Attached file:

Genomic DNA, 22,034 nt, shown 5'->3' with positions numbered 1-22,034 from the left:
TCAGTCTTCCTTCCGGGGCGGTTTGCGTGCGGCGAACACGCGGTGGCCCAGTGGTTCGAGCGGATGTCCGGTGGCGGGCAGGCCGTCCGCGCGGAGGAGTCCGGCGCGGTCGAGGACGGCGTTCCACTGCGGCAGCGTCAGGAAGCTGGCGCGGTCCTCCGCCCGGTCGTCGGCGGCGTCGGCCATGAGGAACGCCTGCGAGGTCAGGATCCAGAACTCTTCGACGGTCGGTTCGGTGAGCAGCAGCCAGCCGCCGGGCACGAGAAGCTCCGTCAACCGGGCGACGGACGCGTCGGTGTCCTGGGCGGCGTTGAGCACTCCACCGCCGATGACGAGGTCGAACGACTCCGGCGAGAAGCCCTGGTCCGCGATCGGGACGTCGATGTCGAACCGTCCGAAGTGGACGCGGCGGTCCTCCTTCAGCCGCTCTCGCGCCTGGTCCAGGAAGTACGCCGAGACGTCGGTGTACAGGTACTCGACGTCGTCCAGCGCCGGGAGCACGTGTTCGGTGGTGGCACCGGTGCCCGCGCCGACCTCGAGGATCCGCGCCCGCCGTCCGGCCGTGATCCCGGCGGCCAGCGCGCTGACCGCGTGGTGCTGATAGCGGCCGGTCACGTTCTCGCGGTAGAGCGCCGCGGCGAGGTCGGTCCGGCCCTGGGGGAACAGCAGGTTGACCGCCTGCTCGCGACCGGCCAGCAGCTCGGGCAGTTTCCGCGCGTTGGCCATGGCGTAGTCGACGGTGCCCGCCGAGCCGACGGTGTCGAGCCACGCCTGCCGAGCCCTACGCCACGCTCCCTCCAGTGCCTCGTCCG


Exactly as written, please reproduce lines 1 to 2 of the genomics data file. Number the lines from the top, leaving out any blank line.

Genomic DNA, 22,034 nt, shown 5'->3' with positions numbered 1-22,034 from the left:
TCAGTCTTCCTTCCGGGGCGGTTTGCGTGCGGCGAACACGCGGTGGCCCAGTGGTTCGAGCGGATGTCCGGTGGCGGGCAGGCCGTCCGCGCGGAGGAGTCCGGCGCGGTCGAGGACGGCGTTCCACTGCGGCAGCGTCAGGAAGCTGGCGCGGTCCTCCGCCCGGTCGTCGGCGGCGTCGGCCATGAGGAACGCCTGCGAGGTCAGGATCCAGAACTCTTCGACGGTCGGTTCGGTGAGCAGCAGCCAGCCGCCGGGCACGAGAAGCTCCGTCAACCGGGCGACGGACGCGTCGGTGTCCTGGGCGGCGTTGAGCACTCCACCGCCGATGACGAGGTCGAACGACTCCGGCGAGAAGCCCTGGTCCGCGATCGGGACGTCGATGTCGAACCGTCCGAAGTGGACGCGGCGGTCCTCCTTCAGCCGCTCTCGCGCCTGGTCCAGGAAGTACGCCGAGACGTCGGTGTACAGGTACTCGACGTCGTCCAGCGCCGGGAGCACGTGTTCGGTGGTGGCACCGGTGCCCGCGCCGACCTCGAGGATCCGCGCCCGCCGTCCGGCCGTGATCCCGGCGGCCAGCGCGCTGACCGCGTGGTGCTGATAGCGGCCGGTCACGTTCTCGCGGTAGAGCGCCGCGGCGAGGTCGGTCCGGCCCTGGGGGAACAGCAGGTTGACCGCCTGCTCGCGACCGGCCAGCAGCTCGGGCAGTTTCCGCGCGTTGGCCATGGCGTAGTCGACGGTGCCCGCCGAGCCGACGGTGTCGAGCCACGCCTGCCGAGCCCTACGCCACGCTCCCTCCAGTGCCTCGTCCG